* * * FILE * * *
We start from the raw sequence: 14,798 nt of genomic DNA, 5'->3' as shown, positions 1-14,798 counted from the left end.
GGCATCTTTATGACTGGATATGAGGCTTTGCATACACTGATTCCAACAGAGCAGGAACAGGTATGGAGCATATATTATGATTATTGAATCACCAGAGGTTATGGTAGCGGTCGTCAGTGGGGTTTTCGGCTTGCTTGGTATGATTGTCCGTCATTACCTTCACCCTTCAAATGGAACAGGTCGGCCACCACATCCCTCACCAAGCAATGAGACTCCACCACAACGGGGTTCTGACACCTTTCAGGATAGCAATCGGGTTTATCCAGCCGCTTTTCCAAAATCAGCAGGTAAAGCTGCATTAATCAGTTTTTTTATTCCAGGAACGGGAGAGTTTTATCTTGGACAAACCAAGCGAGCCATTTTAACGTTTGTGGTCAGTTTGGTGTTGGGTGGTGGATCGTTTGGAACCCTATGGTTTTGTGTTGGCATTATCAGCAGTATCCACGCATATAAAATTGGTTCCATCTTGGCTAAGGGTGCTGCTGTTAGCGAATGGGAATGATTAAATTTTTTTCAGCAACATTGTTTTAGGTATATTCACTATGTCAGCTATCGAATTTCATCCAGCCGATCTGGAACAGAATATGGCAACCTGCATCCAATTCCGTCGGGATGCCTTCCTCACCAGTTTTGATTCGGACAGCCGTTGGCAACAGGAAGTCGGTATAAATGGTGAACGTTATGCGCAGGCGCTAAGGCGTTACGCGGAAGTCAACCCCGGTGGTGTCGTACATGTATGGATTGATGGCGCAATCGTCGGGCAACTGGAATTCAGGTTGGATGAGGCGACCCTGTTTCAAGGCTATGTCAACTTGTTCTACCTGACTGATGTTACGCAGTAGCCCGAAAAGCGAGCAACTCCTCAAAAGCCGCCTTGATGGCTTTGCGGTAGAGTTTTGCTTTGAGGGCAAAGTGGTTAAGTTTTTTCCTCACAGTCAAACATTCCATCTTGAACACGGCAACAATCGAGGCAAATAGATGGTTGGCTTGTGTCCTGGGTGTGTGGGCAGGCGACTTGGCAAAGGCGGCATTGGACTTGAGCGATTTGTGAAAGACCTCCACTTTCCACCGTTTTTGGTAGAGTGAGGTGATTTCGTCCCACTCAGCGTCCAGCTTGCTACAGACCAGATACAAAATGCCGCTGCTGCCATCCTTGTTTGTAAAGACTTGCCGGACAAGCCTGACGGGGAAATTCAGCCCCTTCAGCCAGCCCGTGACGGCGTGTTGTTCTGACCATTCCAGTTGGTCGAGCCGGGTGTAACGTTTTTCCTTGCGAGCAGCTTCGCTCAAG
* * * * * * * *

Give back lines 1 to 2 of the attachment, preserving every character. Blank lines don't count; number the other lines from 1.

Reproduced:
We start from the raw sequence: 14,798 nt of genomic DNA, 5'->3' as shown, positions 1-14,798 counted from the left end.
GGCATCTTTATGACTGGATATGAGGCTTTGCATACACTGATTCCAACAGAGCAGGAACAGGTATGGAGCATATATTATGATTATTGAATCACCAGAGGTTATGGTAGCGGTCGTCAGTGGGGTTTTCGGCTTGCTTGGTATGATTGTCCGTCATTACCTTCACCCTTCAAATGGAACAGGTCGGCCACCACATCCCTCACCAAGCAATGAGACTCCACCACAACGGGGTTCTGACACCTTTCAGGATAGCAATCGGGTTTATCCAGCCGCTTTTCCAAAATCAGCAGGTAAAGCTGCATTAATCAGTTTTTTTATTCCAGGAACGGGAGAGTTTTATCTTGGACAAACCAAGCGAGCCATTTTAACGTTTGTGGTCAGTTTGGTGTTGGGTGGTGGATCGTTTGGAACCCTATGGTTTTGTGTTGGCATTATCAGCAGTATCCACGCATATAAAATTGGTTCCATCTTGGCTAAGGGTGCTGCTGTTAGCGAATGGGAATGATTAAATTTTTTTCAGCAACATTGTTTTAGGTATATTCACTATGTCAGCTATCGAATTTCATCCAGCCGATCTGGAACAGAATATGGCAACCTGCATCCAATTCCGTCGGGATGCCTTCCTCACCAGTTTTGATTCGGACAGCCGTTGGCAACAGGAAGTCGGTATAAATGGTGAACGTTATGCGCAGGCGCTAAGGCGTTACGCGGAAGTCAACCCCGGTGGTGTCGTACATGTATGGATTGATGGCGCAATCGTCGGGCAACTGGAATTCAGGTTGGATGAGGCGACCCTGTTTCAAGGCTATGTCAACTTGTTCTACCTGACTGATGTTACGCAGTAGCCCGAAAAGCGAGCAACTCCTCAAAAGCCGCCTTGATGGCTTTGCGGTAGAGTTTTGCTTTGAGGGCAAAGTGGTTAAGTTTTTTCCTCACAGTCAAACATTCCATCTTGAACACGGCAACAATCGAGGCAAATAGATGGTTGGCTTGTGTCCTGGGTGTGTGGGCAGGCGACTTGGCAAAGGCGGCATTGGACTTGAGCGATTTGTGAAAGACCTCCACTTTCCACCGTTTTTGGTAGAGTGAGGTGATTTCGTCCCACTCAGCGTCCAGCTTGCTACAGACCAGATACAAAATGCCGCTGCTGCCATCCTTGTTTGTAAAGACTTGCCGGACAAGCCTGACGGGGAAATTCAGCCCCTTCAGCCAGCCCGTGACGGCGTGTTGTTCTGACCATTCCAGTTGGTCGAGCCGGGTGTAACGTTTTTCCTTGCGAGCAGCTTCGCTCAAG